12. The sources claim that only three to five Al-Samoud 2 were actually used by the Iraqis, the remainder missiles were purportedly Ababil-100/Al-Fahd or Laith-90, this latter a locally upgraded version of the Frog-7:
  14. Zucchino, David: Thunder Run: The Armored Strike to Capture Baghdad. Grove Press, 2004, page 162.
  15. "He (Lt. Col. Wesley, second in command) had gotten only thirty feet from his vehicle when a powerful Abril (sic) missile hit it dead center." Lacey, Jim:Takedown: the 3rd Infantry Division's twenty-one day assault on Baghdad. Naval Institute Press, 2007, page 243. ISBN:1-59114-458-2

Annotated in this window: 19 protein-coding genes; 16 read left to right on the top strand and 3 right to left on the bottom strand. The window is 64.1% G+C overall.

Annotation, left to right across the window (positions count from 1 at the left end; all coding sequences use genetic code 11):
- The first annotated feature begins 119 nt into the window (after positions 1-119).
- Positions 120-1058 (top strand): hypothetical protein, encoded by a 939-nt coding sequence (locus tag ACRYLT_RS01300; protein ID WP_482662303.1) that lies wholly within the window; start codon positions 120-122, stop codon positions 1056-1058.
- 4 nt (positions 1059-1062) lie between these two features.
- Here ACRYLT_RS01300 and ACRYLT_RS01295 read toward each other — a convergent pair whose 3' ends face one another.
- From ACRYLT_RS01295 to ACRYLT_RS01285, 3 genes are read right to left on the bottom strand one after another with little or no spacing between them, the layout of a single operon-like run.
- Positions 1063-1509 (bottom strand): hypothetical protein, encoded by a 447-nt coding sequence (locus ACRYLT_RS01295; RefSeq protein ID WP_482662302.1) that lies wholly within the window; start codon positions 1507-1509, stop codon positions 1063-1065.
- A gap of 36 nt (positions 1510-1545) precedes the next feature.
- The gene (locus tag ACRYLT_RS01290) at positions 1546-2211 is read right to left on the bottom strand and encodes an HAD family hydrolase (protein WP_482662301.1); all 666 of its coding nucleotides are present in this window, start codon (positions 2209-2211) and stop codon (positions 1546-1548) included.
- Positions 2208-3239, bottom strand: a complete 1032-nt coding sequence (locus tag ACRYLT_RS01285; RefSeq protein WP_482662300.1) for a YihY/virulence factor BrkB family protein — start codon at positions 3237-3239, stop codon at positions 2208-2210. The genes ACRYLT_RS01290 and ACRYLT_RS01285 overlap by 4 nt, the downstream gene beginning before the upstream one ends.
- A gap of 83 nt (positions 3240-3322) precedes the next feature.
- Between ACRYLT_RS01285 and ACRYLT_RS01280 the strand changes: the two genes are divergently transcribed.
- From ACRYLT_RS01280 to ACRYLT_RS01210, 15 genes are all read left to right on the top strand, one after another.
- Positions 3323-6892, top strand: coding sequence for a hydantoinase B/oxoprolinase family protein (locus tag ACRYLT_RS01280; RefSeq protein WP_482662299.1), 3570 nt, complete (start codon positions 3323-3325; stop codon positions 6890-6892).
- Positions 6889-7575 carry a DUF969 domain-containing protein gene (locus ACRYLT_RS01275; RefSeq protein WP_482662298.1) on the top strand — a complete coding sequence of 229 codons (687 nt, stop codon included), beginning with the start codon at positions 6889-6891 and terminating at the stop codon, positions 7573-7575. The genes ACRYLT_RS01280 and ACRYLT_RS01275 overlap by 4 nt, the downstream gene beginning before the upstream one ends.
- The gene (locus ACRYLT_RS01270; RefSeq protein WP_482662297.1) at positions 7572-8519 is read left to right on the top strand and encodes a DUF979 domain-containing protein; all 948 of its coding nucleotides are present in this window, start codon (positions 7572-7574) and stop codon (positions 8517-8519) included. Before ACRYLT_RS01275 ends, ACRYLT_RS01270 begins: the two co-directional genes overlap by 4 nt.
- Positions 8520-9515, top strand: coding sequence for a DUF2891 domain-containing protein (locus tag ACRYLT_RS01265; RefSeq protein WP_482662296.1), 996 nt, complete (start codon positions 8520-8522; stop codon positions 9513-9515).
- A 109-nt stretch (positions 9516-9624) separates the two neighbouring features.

16. Iraqi missile hits Army base, By Steven Lee Myers. The New York Times, 04/07/2003.
  17. "On Point - The United States Army in Operation Iraqi Freedom". 
  18. Nach ersten Erkenntnissen soll es sich um eine irakische Boden-Boden-Rakete vom Typ Ababil-100 mit einer Reichweite von 130 Kilometern handeln. Focus magazine, 14 April 2003, report by Gudrun Dometeit (in German)
  19. Perry, Walter L. (2015). Operation Iraqi Freedom: Decisive War, Elusive Peace. RAND Corporation. pp. 178. ISBN 978-0-8330-4192-0.